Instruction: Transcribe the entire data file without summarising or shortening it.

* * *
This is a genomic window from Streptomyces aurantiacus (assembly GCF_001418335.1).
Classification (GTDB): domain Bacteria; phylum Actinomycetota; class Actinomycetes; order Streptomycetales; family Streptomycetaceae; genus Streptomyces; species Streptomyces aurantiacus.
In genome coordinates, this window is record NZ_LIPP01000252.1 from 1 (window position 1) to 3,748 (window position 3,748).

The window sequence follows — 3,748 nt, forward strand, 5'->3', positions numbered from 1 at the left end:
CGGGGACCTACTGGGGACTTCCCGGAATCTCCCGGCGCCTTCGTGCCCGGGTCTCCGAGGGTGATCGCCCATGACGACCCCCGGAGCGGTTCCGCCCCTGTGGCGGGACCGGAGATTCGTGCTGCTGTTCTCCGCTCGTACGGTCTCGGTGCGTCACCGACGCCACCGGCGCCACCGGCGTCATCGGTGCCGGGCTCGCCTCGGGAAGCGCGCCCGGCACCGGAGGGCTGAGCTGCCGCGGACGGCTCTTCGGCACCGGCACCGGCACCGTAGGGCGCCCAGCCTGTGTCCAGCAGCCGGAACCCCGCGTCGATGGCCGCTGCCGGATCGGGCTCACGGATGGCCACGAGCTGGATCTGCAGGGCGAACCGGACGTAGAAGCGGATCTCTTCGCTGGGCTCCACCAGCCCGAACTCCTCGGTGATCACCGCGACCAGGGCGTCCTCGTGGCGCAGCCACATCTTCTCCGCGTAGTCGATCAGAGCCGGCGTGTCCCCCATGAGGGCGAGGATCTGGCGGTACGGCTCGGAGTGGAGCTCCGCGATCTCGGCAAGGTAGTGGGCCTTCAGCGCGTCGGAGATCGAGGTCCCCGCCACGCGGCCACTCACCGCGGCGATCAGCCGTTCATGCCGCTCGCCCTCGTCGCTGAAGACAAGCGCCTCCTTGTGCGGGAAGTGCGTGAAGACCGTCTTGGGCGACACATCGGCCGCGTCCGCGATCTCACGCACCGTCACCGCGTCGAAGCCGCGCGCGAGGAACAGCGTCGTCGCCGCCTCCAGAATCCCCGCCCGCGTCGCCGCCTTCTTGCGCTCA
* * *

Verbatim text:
This is a genomic window from Streptomyces aurantiacus (assembly GCF_001418335.1).
Classification (GTDB): domain Bacteria; phylum Actinomycetota; class Actinomycetes; order Streptomycetales; family Streptomycetaceae; genus Streptomyces; species Streptomyces aurantiacus.
In genome coordinates, this window is record NZ_LIPP01000252.1 from 1 (window position 1) to 3,748 (window position 3,748).

The window sequence follows — 3,748 nt, forward strand, 5'->3', positions numbered from 1 at the left end:
CGGGGACCTACTGGGGACTTCCCGGAATCTCCCGGCGCCTTCGTGCCCGGGTCTCCGAGGGTGATCGCCCATGACGACCCCCGGAGCGGTTCCGCCCCTGTGGCGGGACCGGAGATTCGTGCTGCTGTTCTCCGCTCGTACGGTCTCGGTGCGTCACCGACGCCACCGGCGCCACCGGCGTCATCGGTGCCGGGCTCGCCTCGGGAAGCGCGCCCGGCACCGGAGGGCTGAGCTGCCGCGGACGGCTCTTCGGCACCGGCACCGGCACCGTAGGGCGCCCAGCCTGTGTCCAGCAGCCGGAACCCCGCGTCGATGGCCGCTGCCGGATCGGGCTCACGGATGGCCACGAGCTGGATCTGCAGGGCGAACCGGACGTAGAAGCGGATCTCTTCGCTGGGCTCCACCAGCCCGAACTCCTCGGTGATCACCGCGACCAGGGCGTCCTCGTGGCGCAGCCACATCTTCTCCGCGTAGTCGATCAGAGCCGGCGTGTCCCCCATGAGGGCGAGGATCTGGCGGTACGGCTCGGAGTGGAGCTCCGCGATCTCGGCAAGGTAGTGGGCCTTCAGCGCGTCGGAGATCGAGGTCCCCGCCACGCGGCCACTCACCGCGGCGATCAGCCGTTCATGCCGCTCGCCCTCGTCGCTGAAGACAAGCGCCTCCTTGTGCGGGAAGTGCGTGAAGACCGTCTTGGGCGACACATCGGCCGCGTCCGCGATCTCACGCACCGTCACCGCGTCGAAGCCGCGCGCGAGGAACAGCGTCGTCGCCGCCTCCAGAATCCCCGCCCGCGTCGCCGCCTTCTTGCGCTCA